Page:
The bar is preferably composed of a plurality, preferably at least three crisp wafers stacked one above the other with the creamy filling between them. Typically, each wafer consists of 10 parts of cereal flour (e.g., wheat flour), 6 or more parts of added protein, e.g., the calcium caseinate or a lactalbumin-caseinate coprecipitate, about 0.8 parts oil as a release agent and a small amount of chemical leavening. While the bar as a whole provides a unique structure, the composition of the wafer portion of the bar is itself unique in composition.
The composition of the wafer will now be described. The wafer is dry, crisp, relatively thin and is fortified with added edible protein. It consists of 10 parts of wheat or other cereal grain flour, a minor amount of shortening, e.g., .2 to 5 parts to act as a separating agent from molds in which the wafers are baked. One suitable shortening consists of about 0.7 part oil such as cottonseed oil and about 0.25 part soy lecithin. A minor amount of chemical leavening is also used, e.g., about 0.5 when ammonium bicarbonate is used as the leavening agent.
Protein fortification is accomplished with any edible protein that does not impart an undesirable taste to the wafer. Examples are lactalbumin-casein coprecipitate, calcium caseinate, purified or refined grades of casein or mixtures thereof. Sodium caseinate and soy isolates, if used, should be used in conjunction with calcium ions, e.g., by adding about .5 part calcium lactate, calcium chloride or other calcium salt for each parts of sodium caseinate. Of these, calcium caseinate is preferred because of cost and batter characteristics at relatively high concentrations.
There is no minimum amount of protein that can be added since any additional amount will have a small but measurable effect upon increasing the protein content of the wafer. It has been found, however, that to meet the established nutritional standards we have adopted, above and preferably over of dry composition should be added protein. We have found that when lactalbumincasein coprecipitate or calcium caseinate is employed, they can be used in the amount of about .2 to 10 or more parts for each 10 parts of flour with about 4 to 7 parts being preferred for each 10 parts of flour.
To prepare the wafers a batter is made by adding the dry ingredients in a ratio of from abut 150 to 250 parts water for each 100 parts dry ingredients with about 175-225 parts water being preferred. If soy protein or sodium caseinate is used, the calcium salt is added to the water before other dry ingredients. The protein is then added slowly to the water with high shear mixing. The remaining ingredients are then added with continued mixing. The batter is then poured ito wafer molds of the kind employed in commercial baking of crackers and wafers and baked "at 450 F. for three minutes.
The filling is a unique water-free combination of about equal parts of shortening and edible protein in finely divided powdered form. To prepare the filling, the protein is added to the shortening and mixed vigorously until a stable cream (or dispersion) is formed.
The shortening is used in amounts up to about 40% of the filling. It can comprise any edible shortening which is plastic (not brittle) at room temperature. One suitable shortening is less than 50% solids and typically about 20 to solids at room temperature. High melting point shortenings will not provide the proper eating characteristics and will not provide the required creamy texture.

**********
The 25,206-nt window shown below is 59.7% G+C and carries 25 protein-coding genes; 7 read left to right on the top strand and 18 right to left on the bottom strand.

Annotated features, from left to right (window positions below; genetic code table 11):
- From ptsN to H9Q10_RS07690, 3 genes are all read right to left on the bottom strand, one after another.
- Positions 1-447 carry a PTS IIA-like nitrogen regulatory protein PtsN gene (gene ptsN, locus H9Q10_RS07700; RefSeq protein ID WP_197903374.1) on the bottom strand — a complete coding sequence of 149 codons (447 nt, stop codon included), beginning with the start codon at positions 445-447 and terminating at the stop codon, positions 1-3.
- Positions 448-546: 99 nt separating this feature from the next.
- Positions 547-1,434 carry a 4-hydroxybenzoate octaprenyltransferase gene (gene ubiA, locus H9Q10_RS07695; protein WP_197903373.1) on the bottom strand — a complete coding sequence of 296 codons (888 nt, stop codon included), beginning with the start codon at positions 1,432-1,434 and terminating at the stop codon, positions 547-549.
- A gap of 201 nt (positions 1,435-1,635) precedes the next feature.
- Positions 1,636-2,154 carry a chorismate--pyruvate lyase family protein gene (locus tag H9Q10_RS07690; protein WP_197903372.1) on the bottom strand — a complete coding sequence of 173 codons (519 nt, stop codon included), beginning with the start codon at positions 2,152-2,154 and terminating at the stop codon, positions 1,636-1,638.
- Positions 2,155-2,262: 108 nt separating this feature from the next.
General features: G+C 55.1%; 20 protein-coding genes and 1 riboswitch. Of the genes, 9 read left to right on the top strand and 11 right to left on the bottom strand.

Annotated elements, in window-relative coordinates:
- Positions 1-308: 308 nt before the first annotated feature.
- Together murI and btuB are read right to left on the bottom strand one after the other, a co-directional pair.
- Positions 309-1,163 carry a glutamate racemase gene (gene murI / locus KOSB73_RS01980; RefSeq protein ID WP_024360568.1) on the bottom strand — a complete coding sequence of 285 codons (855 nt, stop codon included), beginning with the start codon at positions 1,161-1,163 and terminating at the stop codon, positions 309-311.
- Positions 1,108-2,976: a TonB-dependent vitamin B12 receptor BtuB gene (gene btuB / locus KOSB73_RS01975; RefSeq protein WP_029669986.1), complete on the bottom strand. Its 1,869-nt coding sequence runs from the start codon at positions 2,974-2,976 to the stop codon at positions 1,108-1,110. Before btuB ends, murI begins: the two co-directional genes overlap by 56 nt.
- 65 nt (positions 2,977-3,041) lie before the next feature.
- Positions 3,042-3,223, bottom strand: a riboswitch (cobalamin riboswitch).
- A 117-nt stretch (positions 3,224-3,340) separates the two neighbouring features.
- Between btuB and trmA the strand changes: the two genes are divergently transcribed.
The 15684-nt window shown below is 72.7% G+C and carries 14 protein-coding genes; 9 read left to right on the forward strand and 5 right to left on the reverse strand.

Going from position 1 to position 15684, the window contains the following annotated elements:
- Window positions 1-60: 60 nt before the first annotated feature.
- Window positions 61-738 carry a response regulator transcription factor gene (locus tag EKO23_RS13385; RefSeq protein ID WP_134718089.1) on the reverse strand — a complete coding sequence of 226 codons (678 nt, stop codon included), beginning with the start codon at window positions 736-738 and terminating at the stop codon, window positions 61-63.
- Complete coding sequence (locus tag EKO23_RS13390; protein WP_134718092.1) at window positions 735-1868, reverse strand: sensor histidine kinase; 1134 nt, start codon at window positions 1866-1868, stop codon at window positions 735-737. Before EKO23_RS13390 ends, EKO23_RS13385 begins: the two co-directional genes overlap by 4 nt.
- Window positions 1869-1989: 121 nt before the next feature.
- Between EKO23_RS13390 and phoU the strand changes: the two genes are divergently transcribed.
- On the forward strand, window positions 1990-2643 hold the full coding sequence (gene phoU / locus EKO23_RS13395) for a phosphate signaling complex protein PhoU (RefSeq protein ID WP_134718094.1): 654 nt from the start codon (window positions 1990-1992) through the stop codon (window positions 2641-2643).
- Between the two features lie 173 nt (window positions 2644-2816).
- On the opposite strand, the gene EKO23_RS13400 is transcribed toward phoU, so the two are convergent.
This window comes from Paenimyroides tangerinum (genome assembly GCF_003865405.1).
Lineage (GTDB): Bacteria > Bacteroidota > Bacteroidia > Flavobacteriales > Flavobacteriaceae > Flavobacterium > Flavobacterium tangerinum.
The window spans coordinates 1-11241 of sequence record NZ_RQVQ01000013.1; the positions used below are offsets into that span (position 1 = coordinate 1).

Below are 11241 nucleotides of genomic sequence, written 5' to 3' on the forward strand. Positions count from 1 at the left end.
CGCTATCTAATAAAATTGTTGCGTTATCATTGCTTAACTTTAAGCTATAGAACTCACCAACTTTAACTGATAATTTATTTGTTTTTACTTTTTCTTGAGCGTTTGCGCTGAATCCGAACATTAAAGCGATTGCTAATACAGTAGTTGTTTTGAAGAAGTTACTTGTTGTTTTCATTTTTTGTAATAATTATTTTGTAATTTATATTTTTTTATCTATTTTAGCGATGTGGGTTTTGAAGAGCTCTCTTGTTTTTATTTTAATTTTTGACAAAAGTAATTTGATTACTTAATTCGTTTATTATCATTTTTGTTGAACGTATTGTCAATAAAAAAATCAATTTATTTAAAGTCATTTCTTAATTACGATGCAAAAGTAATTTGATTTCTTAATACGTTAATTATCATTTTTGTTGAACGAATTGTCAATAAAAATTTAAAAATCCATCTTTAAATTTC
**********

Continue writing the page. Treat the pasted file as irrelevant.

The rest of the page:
Of the proteins that can be used in the filling, the preferred protein is a lactalbumin-casein coprecipitate, hereinafter referred to as coprecipitate. The coprecipitate can be manufactured by any known process such as those described in the following patents: 2,623,038; 2,750,374; 2,970,913; 2,665,989; 3,001,876.
Coprecipitates can also be prepared by precipitation from milk by the addition of calcium chloride as described in The Manufacture of Calcium Coprecipitation, by Buchanan, Snow and Hayes, The Australian Journal of Dairy Technology, September 1965, p. 139. The coprecipitate which results from such processes as described above is relatively insoluble and is gritty when added to a food composition. It is preferred that the coprecipitates be resolubilized to a predetermined degree. While the coprecipitates can be resolubilized in many different ways, for example, by exposure to strong alkali followed by ammonium hydroxide as described in Pat. 2,832,685 or by the addition of amomnium hydroxide to provide a pH of about 7.4 to 7.8, it is preferred to resolubilize the coprecipitate by the addition of sodium tripolyphosphate. Resolubilization of the protein with the addition of 1% sodium tripolyphosphate calculated on the dry weight of the precipitate has a higher degree of grittiness. Good results are achieved with 2% STPP solution. When 6% STPP is used, the resulting coprecipitate is much more soluble and if used in the wafer batter relatively large amounts of water are absorbed. Accordingly, the coprecipitate, in accordance with the invention, is preferably resolubilized to such a degree that the water absorptivity thereof is increased sulficiently to remove the gritty mouth feel when eaten but without sufficient additional resolubilization to absorb large quantities of water. Thus, the resolubilization is stopped upon reaching a point just sufficient to remove the gritty mouth feel. It is preferred that the coprecipitate is resolubilized, for example by redispersing the curd in water containing 2% sodium tripolyphosphate calculated on the dry weight of the curd.